Other people’s kids, that is. How to be good with your own? Can’t help you there.
I am aware of a new demographic among my peers: those who do not have children when absolutely all their friends do. I’ve never had a jolly group of friends with whom I constantly socialised so this was never a problem for me, but if you are in that sort of group it can feel like within 1 calendar year your friends went from raving MDMA-loving free spirits to sprogged-out dowdy cliches.
If you are the only one left with no kids, this is very hard. Because I’m afraid that people with very small children shy away from inviting the child-free along to things. They suspect you wouldn’t have a nice time (and they are right). They no more want to be the friend-with-howling kid than you want to be the friend-dragged-across-town-to-see-it.
When your children are tiny, you just want to be in a safe place, surrounded by non-judgmental people – that’s why we’re always in playgrounds or huddled at each other’s houses and not at, say, Le Gavroche or The Wallace Collection.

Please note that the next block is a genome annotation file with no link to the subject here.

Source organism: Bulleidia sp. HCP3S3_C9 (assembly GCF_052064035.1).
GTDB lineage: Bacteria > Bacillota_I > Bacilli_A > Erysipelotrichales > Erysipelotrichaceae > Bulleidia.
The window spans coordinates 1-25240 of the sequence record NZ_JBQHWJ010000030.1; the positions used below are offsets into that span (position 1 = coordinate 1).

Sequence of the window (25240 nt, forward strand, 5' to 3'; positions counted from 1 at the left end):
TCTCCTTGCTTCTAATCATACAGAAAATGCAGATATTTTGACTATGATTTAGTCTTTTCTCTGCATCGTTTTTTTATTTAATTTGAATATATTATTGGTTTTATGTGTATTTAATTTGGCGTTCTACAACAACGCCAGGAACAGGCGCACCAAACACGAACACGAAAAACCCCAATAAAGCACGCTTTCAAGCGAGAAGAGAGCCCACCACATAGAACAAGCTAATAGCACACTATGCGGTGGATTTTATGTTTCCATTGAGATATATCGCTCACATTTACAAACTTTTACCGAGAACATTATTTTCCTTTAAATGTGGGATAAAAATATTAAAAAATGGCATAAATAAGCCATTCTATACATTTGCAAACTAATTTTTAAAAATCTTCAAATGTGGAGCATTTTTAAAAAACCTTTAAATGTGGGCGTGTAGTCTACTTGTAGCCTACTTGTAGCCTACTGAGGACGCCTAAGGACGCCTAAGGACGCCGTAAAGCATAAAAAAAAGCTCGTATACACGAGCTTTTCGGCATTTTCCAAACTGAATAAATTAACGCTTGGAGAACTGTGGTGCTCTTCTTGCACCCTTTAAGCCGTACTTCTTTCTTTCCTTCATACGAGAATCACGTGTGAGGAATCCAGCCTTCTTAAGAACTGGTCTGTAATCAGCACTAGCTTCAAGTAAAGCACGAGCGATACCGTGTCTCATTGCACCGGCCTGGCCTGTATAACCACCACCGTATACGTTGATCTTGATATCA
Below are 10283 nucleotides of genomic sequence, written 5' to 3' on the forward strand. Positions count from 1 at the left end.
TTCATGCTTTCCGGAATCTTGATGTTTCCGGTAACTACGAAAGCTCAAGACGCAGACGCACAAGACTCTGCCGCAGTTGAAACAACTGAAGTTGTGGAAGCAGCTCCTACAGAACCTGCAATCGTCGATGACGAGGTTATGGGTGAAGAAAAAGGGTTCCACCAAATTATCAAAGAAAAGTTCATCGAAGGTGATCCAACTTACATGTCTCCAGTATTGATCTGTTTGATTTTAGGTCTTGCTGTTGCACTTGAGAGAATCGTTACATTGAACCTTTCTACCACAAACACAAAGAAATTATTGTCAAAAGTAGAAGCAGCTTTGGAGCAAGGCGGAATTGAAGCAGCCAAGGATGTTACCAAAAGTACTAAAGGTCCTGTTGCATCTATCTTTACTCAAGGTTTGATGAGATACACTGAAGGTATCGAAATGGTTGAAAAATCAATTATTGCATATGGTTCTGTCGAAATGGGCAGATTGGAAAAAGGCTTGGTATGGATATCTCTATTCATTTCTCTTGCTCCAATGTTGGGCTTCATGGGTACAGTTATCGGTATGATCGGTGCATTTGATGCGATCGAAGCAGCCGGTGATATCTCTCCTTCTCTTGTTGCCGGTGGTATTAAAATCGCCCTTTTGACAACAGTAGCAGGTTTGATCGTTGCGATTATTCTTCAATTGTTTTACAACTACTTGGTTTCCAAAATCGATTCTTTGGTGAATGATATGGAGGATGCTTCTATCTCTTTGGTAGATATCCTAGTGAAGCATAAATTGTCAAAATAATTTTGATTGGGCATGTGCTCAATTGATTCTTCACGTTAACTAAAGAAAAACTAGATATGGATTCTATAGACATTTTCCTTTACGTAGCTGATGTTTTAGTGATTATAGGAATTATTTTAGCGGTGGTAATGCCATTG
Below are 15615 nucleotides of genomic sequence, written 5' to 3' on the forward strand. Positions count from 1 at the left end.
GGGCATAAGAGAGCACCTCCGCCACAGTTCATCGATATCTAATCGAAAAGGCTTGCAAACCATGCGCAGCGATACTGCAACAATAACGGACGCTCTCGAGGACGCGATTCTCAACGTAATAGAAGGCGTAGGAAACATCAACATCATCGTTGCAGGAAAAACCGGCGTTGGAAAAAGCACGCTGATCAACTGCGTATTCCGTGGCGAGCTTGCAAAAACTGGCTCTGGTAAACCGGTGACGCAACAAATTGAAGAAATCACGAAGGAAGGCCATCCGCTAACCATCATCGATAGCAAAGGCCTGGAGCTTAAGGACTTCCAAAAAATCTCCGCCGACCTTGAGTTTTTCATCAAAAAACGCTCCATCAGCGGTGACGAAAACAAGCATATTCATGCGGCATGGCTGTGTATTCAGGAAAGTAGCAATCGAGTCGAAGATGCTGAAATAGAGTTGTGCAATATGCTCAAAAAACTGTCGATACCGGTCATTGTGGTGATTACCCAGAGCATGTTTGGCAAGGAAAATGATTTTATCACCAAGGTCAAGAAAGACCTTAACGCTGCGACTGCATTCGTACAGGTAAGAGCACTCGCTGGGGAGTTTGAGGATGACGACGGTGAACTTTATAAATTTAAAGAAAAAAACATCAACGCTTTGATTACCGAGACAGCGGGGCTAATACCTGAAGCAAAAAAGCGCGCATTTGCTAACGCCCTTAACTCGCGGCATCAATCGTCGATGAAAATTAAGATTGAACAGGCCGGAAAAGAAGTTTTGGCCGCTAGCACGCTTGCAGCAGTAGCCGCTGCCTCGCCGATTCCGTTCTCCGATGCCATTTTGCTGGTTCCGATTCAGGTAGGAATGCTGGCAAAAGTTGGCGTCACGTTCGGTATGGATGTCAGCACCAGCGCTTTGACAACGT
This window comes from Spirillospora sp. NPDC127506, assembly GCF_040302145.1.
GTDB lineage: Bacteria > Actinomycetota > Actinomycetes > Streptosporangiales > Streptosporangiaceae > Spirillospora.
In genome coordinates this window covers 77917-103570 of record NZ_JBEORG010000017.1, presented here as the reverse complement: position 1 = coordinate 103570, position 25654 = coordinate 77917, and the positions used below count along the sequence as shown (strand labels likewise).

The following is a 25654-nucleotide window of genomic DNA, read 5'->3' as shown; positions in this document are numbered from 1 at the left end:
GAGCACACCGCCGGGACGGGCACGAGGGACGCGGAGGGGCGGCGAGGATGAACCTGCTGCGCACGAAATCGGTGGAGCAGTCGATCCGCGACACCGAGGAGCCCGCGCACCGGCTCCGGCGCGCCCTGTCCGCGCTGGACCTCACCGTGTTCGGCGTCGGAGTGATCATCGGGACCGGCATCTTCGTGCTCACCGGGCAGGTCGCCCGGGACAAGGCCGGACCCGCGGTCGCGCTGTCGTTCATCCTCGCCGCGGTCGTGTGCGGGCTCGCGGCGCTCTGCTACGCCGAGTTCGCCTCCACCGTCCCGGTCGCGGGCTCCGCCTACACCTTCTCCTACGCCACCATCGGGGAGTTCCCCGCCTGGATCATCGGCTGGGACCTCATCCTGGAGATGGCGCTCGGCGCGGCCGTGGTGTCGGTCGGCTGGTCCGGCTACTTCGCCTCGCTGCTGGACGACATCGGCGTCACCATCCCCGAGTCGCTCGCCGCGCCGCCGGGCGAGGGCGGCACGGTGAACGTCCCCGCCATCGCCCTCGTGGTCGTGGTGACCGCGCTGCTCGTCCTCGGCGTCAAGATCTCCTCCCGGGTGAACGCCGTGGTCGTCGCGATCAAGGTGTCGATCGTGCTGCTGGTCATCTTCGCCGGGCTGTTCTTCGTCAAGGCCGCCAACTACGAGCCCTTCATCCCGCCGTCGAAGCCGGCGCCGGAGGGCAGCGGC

So more and more the rule becomes: no baby, no bring.
But what about YOU? The one with no kids. This is a disaster! What about all those jolly brunches and those cosy days in the run up to important festivals. What now: what, what? You are in a social desert. What are you supposed to do, make new friends? At 34? Ugh.
And I’m sorry to tell you that, short of grabbing the nearest person and getting matched and hatched, you’re going to have to get some kids skills.
So here is guide to getting along with your friends’ kids (and their parents):
1 Be prepared to have a shit time. Understand you probably won’t get to finish a sentence. Understand that this will probably not be a time when you will be gossiping and drinking for three hours. There will be bodily fluids, bad smells and crying. And a kid might puke up a bit too.
2 Don’t bring the kids chocolate or sweets as a present. Just don’t, it’s annoying.
3 If you do want to bring a gift, bring a book. The kid won’t be interested, (unless you bring one that has buttons that make fart noises), but the parent will be so grateful that you haven’t brought Haribo.